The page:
We can’t help him though; he’s too far gone. Ramsay makes sure of that as Joe (Joaquin Phoenix) becomes a shell of being whose agony swallows the screen. Bleakly filling its atmosphere, like that of “We Need to Talk About Kevin,” Ramsey manifest an atmospheric tension that spills into the audience. Silencing and mesmerizing like seeing a mirage in the desert. As if we’re searching for something to pull us out of this state of fixation, but she never throws a rope to save us. We are stuck with Joe (Joaquin Phoenix) as Ramsay never sentimentalizes him but instead lets us judge him. Never manipulating us to feel a certain way, Ramsay keeps Joe (Joaquin Phoenix) moving, going from a relatively healthy and cheerful interaction with his aging mother (Judith Roberts) to him gradually strolling through a house as he beats sickened men to death with a hammer. It’s audacious, but Ramsay lands the film with ease as I rarely asked for more than what she was giving me. If I did question, it was so I could grow to comprehend her reasoning for Joe (Joaquin Phoenix) and the answers to his riddles. Those answers like the camera, remain far away. Building space between me and the narrative.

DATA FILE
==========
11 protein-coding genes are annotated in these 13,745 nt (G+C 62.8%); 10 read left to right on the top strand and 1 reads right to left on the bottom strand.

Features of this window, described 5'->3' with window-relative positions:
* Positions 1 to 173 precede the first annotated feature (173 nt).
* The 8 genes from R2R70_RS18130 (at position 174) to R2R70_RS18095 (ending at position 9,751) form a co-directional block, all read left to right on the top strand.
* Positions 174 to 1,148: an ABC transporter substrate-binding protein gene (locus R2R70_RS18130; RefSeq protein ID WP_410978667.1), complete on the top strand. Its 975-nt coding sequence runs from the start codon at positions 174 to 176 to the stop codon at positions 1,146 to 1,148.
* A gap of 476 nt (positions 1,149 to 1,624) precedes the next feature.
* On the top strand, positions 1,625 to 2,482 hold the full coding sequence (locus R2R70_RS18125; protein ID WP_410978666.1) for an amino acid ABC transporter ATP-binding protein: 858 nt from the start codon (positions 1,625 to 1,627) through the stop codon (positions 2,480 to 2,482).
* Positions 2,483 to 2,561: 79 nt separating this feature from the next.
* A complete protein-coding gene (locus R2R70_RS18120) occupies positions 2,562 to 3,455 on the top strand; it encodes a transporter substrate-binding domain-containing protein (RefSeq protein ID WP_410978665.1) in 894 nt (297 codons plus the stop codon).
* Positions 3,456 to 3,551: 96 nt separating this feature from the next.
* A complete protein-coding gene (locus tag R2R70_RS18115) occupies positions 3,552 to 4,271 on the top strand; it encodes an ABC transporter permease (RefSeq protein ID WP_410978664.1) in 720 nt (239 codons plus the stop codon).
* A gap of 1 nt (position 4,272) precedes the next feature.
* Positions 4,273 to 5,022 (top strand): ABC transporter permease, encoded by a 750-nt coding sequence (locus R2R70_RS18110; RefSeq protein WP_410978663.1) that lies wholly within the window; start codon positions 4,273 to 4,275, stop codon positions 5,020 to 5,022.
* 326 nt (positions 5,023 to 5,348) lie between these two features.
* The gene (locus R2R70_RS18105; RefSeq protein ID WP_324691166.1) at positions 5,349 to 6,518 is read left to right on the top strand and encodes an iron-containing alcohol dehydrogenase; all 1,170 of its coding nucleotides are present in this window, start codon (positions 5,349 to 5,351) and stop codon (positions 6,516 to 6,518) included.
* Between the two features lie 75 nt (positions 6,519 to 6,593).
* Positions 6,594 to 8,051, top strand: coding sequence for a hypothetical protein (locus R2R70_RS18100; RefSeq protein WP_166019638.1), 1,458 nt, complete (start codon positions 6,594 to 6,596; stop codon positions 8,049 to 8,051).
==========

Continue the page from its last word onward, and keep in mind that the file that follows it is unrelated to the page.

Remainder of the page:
Ramsay continues to dig into those in-between spaces of filmmaking. Crafting films with voids and vacuums as we are merely attempting to understand the inner workings that allow her to manifest these stories. What are their purpose and what are the tools that make them whole, is it a hammer? If so, are we the nail? What is she driving into us, and why is it so transfixing? It’s easy to get lost in these kinds of questions when watching one of her films, but I also get lost in the performances she crafts. Joaquin Phoenix is subtle and dour. His movements are slow and lethargic. His emotions are buried, rarely reaching to the surface. He’s our subject of study, and Phoenix masters every ounce of his depiction of this man. Carrying a blank face, but one that seems riddled with things to say. He’s a used canvas, attempting to be erased, and is simply stunning to watch.
“You Were Never Really Here” is a rigid story that is not created for most people. It's taut and lean, like a steak cooked without the fat. I could have used some extra fat though, as my questions stifled my experience at times. Pulling me out of my fixation, and leaving me desperate for a response. Much like Joe (Joaquin Phoenix), I became a man looking for my place in the story. Am I merely watching it? Or have I begun to forget what I’m watching?
It’s a strange and grim experience to have in the darkness of a theatre, but one that is entirely worth it. I am still attempting to retrace my steps, questioning if I was ever really there.